The Christmas and New Year holidays came and went, and it wasn’t but ten days later that my wife Nancy and I were blessed with the birth of our first child. It was a cold a snowy winter that year, and we didn’t even notice with total focus on our new addition.
It was in early February that I learned that Mr. Kelley had been released fairly quickly after his arrest, and a trial date had been set at the Montgomery County Courthouse in Rockville, Maryland for sometime in May of that year. The officials at the Real Estate Commission informed me that I would be the star witness in the case against Mr. Kelley for carrying out real estate brokerage activity with a revoked license.
I asked Rick Wolfe if I should be concerned for the safety of my family and me. I was assured that Kelley was not a violent person … there was nothing to worry about. That aside, Rick told me that I should focus on getting the the land development deal to closing.
He also informed me that the brokerage fee would be held in escrow until after the trial. I was okay with all that, and pressed on. The unexpected benefit was that if Kelley was found guilty, it was likely that the entire fee would come my way.
The roar of the lion that brings in the month March was apropos for what was up next.
Mark and I had been in touch a few times as I checked in with him to see how things were progressing on his side of the transaction. We had waived his feasibility contingency and increased his deposit as called for in the contract. Things were looking good.
But it was a call that I got from Mark a few weeks before closing that seemed a bit odd. He wanted to cover a “few loose ends” with me at the sales office of that model home where we had met the previous month. I asked what those “loose ends” might be, and he responded with “Oh … just stuff.”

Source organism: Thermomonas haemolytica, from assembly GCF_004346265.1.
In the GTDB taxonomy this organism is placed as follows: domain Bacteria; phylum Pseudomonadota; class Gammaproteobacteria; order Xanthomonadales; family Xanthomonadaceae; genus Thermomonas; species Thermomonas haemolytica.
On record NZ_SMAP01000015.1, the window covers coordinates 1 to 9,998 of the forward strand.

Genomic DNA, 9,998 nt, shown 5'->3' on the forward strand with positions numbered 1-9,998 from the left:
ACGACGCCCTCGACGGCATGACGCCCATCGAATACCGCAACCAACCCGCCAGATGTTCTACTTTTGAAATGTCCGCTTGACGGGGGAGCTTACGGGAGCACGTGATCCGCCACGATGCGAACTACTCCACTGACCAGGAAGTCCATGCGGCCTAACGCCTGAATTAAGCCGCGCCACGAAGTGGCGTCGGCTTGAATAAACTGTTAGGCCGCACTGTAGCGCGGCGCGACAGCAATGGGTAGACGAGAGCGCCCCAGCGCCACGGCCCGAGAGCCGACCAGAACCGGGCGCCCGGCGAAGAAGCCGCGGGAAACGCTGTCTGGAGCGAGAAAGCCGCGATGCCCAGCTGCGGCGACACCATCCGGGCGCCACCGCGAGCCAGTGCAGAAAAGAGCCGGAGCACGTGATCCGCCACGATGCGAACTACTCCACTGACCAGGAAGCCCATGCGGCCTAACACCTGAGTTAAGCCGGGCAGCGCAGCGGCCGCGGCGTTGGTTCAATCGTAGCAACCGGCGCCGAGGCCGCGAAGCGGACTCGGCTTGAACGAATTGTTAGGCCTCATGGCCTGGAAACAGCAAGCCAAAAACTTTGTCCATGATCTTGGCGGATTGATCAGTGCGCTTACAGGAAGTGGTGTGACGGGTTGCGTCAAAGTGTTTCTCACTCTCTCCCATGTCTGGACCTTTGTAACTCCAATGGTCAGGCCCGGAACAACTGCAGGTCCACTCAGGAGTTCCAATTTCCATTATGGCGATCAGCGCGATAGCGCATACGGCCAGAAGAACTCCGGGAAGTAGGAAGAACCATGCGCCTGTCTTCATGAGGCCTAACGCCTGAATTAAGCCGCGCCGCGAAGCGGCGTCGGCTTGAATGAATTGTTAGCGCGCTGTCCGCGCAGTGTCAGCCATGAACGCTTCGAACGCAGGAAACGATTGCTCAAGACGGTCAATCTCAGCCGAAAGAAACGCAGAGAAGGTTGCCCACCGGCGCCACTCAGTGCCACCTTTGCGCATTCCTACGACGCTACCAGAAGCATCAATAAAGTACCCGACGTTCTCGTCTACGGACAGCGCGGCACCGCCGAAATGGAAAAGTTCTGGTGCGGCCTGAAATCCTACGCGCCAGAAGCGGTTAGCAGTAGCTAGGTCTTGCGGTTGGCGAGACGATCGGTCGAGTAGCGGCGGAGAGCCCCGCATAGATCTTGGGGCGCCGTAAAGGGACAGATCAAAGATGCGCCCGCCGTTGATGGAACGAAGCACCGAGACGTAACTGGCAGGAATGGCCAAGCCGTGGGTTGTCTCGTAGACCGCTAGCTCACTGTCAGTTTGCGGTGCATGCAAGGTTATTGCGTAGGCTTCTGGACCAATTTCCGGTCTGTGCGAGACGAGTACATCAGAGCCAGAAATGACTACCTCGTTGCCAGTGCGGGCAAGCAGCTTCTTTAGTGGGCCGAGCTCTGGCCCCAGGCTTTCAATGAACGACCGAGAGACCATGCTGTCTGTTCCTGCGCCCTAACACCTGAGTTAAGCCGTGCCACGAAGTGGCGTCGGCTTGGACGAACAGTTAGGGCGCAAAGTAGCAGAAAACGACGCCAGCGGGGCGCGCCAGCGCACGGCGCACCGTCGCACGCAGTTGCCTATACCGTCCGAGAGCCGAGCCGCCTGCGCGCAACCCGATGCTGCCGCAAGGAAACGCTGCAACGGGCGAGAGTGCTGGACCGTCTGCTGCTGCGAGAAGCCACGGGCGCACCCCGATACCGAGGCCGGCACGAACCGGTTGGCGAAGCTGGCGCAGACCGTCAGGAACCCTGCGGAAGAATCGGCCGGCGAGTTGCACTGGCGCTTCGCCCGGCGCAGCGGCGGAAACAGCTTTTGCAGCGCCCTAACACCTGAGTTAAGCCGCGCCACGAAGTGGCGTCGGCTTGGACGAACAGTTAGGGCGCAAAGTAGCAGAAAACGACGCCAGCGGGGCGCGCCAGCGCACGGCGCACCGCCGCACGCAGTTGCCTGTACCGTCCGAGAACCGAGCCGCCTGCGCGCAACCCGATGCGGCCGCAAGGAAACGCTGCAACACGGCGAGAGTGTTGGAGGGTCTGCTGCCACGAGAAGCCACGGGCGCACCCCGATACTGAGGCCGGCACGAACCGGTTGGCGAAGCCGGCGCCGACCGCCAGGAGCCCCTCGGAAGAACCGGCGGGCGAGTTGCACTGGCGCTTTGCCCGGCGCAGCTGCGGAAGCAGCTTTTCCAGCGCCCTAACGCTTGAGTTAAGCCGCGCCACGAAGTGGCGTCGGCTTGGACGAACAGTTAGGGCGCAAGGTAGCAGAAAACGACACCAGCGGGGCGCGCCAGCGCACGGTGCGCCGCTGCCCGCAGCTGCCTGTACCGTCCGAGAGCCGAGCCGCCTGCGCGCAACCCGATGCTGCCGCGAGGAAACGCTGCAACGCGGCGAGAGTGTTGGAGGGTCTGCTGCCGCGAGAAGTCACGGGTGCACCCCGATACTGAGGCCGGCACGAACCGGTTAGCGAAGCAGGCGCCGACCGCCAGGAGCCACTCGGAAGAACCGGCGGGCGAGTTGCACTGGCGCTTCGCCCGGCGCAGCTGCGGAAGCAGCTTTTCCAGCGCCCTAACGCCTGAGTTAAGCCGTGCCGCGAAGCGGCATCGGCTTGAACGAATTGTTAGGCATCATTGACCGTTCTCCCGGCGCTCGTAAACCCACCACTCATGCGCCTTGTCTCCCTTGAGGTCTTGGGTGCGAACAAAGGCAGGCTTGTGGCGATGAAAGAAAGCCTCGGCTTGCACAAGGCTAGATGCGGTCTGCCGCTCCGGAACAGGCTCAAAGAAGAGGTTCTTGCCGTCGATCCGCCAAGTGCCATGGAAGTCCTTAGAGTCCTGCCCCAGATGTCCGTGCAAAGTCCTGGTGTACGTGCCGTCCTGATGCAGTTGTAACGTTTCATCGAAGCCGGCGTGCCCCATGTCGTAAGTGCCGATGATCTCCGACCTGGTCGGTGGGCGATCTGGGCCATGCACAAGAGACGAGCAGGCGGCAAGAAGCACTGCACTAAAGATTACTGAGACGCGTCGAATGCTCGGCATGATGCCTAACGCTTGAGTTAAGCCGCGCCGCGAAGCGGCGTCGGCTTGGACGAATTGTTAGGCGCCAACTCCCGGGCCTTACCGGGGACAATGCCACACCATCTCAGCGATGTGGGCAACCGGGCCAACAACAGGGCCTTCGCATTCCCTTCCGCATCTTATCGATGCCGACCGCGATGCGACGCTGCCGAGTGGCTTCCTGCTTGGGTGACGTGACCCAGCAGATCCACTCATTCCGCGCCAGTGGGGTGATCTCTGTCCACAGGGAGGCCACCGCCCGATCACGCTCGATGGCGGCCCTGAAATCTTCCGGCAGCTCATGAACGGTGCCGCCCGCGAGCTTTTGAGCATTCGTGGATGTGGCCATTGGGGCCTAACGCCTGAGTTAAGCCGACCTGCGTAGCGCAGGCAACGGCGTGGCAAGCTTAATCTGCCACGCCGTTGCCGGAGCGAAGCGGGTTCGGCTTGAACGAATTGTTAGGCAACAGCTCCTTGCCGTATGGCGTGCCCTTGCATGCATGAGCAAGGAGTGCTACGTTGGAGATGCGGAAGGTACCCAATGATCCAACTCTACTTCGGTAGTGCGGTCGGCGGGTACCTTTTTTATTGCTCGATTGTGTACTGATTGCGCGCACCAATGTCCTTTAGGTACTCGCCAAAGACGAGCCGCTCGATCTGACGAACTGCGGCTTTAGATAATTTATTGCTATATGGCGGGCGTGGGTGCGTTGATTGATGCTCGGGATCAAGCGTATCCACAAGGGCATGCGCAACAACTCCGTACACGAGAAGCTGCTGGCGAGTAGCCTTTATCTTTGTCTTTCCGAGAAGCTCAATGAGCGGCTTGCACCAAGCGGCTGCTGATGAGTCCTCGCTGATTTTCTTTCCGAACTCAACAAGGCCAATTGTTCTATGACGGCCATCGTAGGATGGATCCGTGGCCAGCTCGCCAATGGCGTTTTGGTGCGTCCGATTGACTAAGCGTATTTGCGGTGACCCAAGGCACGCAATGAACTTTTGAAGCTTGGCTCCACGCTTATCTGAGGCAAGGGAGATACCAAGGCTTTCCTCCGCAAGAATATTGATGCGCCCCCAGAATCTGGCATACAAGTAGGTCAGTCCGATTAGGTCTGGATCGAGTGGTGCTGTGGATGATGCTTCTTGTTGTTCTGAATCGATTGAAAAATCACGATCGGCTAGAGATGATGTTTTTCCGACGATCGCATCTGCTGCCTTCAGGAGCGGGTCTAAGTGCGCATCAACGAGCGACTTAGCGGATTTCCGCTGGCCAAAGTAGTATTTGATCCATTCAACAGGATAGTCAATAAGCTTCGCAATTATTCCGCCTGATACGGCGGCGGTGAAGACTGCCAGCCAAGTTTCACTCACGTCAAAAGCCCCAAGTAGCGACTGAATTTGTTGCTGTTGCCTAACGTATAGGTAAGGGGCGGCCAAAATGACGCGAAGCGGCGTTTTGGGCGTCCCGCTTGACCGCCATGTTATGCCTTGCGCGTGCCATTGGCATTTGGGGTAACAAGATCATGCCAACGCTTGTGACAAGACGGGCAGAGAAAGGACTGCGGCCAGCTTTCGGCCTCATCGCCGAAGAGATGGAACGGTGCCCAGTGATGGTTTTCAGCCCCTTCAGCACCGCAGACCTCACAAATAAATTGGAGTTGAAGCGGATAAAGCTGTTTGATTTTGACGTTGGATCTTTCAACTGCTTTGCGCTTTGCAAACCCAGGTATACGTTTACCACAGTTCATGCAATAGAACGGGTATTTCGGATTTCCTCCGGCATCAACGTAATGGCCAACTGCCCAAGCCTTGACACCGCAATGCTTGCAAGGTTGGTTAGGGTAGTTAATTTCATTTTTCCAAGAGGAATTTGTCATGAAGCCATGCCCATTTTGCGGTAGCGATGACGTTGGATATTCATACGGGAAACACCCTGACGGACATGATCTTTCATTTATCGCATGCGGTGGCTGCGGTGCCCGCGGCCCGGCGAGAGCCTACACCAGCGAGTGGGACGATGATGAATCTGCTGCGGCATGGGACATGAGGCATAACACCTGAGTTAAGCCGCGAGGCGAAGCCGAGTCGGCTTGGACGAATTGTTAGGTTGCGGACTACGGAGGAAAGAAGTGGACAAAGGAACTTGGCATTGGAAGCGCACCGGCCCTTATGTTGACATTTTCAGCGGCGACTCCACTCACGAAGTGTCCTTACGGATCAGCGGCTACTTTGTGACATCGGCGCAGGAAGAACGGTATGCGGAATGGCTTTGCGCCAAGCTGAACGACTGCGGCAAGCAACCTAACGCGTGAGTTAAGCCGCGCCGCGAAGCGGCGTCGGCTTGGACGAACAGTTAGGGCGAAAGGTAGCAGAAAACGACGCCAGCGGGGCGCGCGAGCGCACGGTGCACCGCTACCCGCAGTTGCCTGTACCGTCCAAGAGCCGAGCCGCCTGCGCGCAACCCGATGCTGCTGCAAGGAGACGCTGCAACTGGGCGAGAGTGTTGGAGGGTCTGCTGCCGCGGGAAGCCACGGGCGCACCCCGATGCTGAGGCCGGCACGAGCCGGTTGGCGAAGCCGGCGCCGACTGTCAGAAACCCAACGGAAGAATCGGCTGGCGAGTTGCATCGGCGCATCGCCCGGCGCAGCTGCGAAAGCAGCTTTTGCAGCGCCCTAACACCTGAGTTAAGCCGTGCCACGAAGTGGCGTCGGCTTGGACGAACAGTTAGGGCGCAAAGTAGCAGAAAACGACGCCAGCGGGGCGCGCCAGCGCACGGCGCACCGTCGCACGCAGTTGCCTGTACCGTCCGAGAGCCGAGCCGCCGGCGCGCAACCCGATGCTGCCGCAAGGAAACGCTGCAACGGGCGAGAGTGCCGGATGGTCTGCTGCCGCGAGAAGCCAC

Despite the vagary of his response, I agreed.
The meeting was set for late that Thursday afternoon. It was a dark and dreary day with several inches of snow on the ground from a storm a few days earlier. As I drove up to the garage converted into a sales office, I noticed three cars in the driveway. All the shades were drawn on the windows, as well as the entrance door that also displayed a crooked “CLOSED” sign from the inside.
Not all that sure whether anyone was inside, I cautiously knocked on the door. The 15 seconds that it took before Mark opened the door seemed more like an hour, as I began to get an uneasy feeling.
I was once again greeted with that big smile and a hardy handshake.
But I could not help but notice how dark the room was with a single lit desk lamp off in the far right corner of the room. And as I panned the room to the left, I saw two other men sitting in the shadows.
My trepidation grew, but the brightness of Mark’s teethy smile invited me to a large deep leather lounge chair just a few feet from the front door.
“Have a seat, Rocky,” Mark said, as I sunk beneath the arms of the recliner. He then proceeded to the other side of the room and sat between the two silent men in the shadows.